China’s stocks rose for the fifth time in six days as solar and technology companies extended a rally on government measures to support the industries, overshadowing a decline for property developers.
Xi’an LONGi Silicon Materials Co. jumped 10 percent after China said it plans to increase fivefold its installed solar capacity. BOE Technology Group Co. and Sanan Optoelectronics Co. led technology companies to the biggest gain among industry groups. Hangzhou Binjiang Real Estate Group Co. (002244) dropped 1.2 percent after the China Securities Journal said Hangzhou city may start a property tax trial.
The Shanghai Composite Index (SHCOMP) gained 0.3 percent to 2,065.72 at the close, with trading volumes 2.1 percent higher than the 30-day average. The CSI 300 Index rose 0.5 percent to 2,317.85 and the Hang Seng China Enterprises Index (HSCEI) added 0.1 percent. The Bloomberg China-US 55 Index added 1 percent yesterday.
“Smaller companies and thematic investments are the highlights of the market especially those that get support from the government,” said Wei Wei, an analyst at West China Securities Co. “The economy is lackluster and growth may trend down further. The expansion of a property tax could add more uncertainty to the already weak economic fundamentals.”
The Shanghai Composite has fallen 9 percent this year as data from industrial production to exports pointed to a slowdown in the economy and as money-market rates reached record highs last month. The measure trades at 8.5 times 12-month projected profit after valuations fell in June to the lowest level in at least five years, according to data compiled by Bloomberg.
Mizuho Financial Group Inc. and Standard Chartered Plc today cut their growth forecasts for the Chinese economy this year to 7.6 percent and 7.5 percent respectively. The lower targets come a day after the government reported growth slowed to 7.5 percent in the second quarter from the previous quarter’s 7.7 percent expansion.
China plans to boost technology and speed up the development of less energy-intensive and polluting industries as part of a drive to upgrade the structure of the economy and shift growth toward domestic demand, according to a July 12 statement on the central government website. Construction and upgrading of Internet and communications infrastructure will be accelerated, the statement said.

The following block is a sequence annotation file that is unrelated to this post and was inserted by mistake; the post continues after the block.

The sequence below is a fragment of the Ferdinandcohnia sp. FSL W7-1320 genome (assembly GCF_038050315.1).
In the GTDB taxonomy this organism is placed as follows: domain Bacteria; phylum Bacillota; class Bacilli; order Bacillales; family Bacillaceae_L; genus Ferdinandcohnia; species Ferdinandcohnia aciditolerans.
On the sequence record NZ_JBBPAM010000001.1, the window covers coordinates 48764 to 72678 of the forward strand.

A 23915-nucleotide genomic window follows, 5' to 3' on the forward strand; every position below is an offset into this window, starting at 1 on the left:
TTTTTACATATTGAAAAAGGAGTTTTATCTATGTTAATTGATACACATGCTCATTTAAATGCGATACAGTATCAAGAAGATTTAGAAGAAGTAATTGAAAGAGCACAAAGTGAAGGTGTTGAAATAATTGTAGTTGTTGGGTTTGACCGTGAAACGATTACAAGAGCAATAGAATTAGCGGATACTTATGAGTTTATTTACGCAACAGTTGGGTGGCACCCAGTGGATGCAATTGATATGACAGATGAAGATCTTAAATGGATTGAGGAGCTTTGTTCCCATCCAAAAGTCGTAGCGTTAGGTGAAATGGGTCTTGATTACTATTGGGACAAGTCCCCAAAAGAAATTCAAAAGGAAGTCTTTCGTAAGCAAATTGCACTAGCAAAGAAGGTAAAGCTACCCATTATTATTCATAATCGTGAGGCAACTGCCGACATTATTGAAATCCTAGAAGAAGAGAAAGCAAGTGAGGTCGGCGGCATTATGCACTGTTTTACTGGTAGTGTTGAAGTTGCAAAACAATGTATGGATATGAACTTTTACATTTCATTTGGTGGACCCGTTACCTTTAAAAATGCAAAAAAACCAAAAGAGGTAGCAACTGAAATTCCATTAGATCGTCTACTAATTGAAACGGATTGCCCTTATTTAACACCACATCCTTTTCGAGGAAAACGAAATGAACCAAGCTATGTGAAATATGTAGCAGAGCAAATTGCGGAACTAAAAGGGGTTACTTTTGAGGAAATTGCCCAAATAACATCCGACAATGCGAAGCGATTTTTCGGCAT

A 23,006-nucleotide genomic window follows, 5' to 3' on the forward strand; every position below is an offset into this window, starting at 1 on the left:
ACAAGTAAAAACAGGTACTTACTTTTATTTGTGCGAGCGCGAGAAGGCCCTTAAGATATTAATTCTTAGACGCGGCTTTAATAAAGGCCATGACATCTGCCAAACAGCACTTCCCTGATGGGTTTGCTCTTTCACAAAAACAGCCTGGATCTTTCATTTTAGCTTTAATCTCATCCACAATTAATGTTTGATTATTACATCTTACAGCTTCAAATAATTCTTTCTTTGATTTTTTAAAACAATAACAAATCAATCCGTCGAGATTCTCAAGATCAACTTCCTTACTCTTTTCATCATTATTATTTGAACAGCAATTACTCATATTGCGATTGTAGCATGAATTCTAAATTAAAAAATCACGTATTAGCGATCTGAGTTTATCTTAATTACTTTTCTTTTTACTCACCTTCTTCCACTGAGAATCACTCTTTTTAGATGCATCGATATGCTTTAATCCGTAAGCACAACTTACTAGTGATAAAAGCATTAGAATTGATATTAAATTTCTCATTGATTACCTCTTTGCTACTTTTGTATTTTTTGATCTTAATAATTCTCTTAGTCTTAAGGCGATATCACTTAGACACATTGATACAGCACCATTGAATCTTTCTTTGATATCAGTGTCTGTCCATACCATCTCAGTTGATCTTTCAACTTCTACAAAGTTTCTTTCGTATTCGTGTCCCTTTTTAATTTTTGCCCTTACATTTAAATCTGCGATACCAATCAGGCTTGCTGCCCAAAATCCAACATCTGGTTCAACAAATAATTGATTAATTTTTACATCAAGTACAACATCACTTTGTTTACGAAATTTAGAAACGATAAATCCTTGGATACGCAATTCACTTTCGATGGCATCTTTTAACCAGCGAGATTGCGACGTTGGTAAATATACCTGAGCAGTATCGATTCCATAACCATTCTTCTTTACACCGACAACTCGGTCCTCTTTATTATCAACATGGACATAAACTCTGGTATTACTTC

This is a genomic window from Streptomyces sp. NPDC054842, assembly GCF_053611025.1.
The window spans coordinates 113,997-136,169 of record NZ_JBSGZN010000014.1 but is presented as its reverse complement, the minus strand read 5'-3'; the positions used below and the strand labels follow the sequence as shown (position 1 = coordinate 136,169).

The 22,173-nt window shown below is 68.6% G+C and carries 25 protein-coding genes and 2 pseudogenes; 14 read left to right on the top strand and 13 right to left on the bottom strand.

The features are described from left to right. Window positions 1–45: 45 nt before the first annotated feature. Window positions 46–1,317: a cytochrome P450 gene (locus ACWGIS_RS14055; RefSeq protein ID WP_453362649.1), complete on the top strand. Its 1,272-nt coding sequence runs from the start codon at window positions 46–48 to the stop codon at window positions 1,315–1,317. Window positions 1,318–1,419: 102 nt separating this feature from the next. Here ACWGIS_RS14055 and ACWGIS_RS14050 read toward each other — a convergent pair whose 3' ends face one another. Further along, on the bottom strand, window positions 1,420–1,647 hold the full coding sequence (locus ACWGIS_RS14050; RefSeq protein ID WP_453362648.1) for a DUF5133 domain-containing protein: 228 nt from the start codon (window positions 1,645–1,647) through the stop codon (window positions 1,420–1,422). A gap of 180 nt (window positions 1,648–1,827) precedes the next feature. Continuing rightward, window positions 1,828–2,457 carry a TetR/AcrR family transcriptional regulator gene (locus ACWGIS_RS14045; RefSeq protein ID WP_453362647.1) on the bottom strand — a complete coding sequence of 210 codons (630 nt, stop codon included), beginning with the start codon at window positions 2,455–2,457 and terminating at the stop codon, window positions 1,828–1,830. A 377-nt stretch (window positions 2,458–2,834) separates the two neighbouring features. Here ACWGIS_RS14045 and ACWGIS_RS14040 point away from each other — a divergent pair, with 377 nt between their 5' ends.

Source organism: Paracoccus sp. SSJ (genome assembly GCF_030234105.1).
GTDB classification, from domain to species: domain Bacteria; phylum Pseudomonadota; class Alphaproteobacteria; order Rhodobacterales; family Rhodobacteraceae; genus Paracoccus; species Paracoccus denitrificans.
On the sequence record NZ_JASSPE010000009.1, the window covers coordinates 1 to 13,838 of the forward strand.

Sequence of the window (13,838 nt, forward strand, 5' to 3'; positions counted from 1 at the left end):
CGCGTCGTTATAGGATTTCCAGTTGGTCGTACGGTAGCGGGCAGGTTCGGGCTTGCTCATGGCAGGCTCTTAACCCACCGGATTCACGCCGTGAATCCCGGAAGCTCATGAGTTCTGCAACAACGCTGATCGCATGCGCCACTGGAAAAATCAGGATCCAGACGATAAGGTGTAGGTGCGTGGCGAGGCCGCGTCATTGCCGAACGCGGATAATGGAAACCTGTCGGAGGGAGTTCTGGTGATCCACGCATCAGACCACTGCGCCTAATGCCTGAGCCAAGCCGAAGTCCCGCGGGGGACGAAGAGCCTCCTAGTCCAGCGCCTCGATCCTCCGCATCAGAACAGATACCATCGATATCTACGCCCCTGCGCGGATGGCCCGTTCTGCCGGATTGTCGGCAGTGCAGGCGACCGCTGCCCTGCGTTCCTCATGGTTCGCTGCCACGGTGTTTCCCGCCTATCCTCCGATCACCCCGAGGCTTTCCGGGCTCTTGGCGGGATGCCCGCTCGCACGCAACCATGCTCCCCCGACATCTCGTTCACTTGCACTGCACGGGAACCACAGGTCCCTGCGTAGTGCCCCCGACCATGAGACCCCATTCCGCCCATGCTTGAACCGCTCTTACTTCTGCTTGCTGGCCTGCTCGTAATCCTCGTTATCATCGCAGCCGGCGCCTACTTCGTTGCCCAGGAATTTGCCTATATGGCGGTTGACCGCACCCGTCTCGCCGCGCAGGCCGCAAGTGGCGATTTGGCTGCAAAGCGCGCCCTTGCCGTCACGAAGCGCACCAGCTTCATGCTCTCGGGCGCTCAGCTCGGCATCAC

Information technology and energy conservation are the two industries “chosen for stabilizing growth,” Bank of America Corp.’s China economist Ting Lu wrote in a report dated yesterday. “At present the government still focuses on industry policies instead of more fundamental structural reforms, in line with our view that markets must be patient in waiting for real institutional reforms.”
The State Council may release economic plans for the second half tomorrow, the 21st Century Business Herald reported today, without saying where it got the information.
Zhejiang Sunflower Light Energy Science & Technology Co. (300111) surged 2.5 percent to 12.11 yuan, adding to yesterday’s 2.9 percent rally. Xi’an LONGi jumped for a fifth day, adding 1.05 yuan to 11.55 yuan. Risen Energy Co. climbed 7.8 percent to 7.23 yuan.
China, the world’s biggest maker of solar panels, plans to add 10 gigawatts of solar power a year during the next three years, according to a statement from the State Council posted on the government’s website yesterday. The plan would increase the nation’s solar installed capacity fivefold to more than 35 gigawatts by 2015.
A measure of technology stocks was the best performing industry group for a second day, gaining 1.8 percent.
BOE, China’s biggest maker of liquid-cystal-display panels, jumped 5.3 percent to 2.39 yuan, adding to yesterday’s 1.8 percent advance. The company on July 14 estimated it will swing to a first-half net profit of up to 860 million yuan ($140 million) from a loss the same time last year. Sanan Optoelectronics gained 5.8 percent to 20.50 yuan.
Hangzhou Binjiang lost 1.2 percent to 8.95 yuan. Hangzhou may be the third city after Shanghai and Chongqing to start a property tax trial in China, the China Securities Journal reported yesterday, without saying where it got the information.
Three calls to the Hangzhou city government news office went unanswered today. Government data yesterday showed China’s home sales rose 24 percent in June, the biggest monthly gain this year, signaling that the government’s latest property measures are failing to deter buyers.
PetroChina Co. and China Petroleum and Chemical Corp. led a measure of energy companies to the biggest decline among CSI 300 industry groups. PetroChina fell 1.4 percent to 7.99 yuan, the most in three weeks. Sinopec, Asia’s biggest refiner, declined 1.3 percent to 4.50 yuan.
Crude oil has leaked from a cracked pipeline in the Changqing oilfield owned by PetroChina in the northwestern province of Shaanxi, the Securities Times reported, citing local village residents. Changqing is PetroChina’s biggest field in China, producing about 50 million metric tons of oil and gas a year.
To contact Bloomberg News staff for this story: Zhang Shidong in Shanghai at firstname.lastname@example.org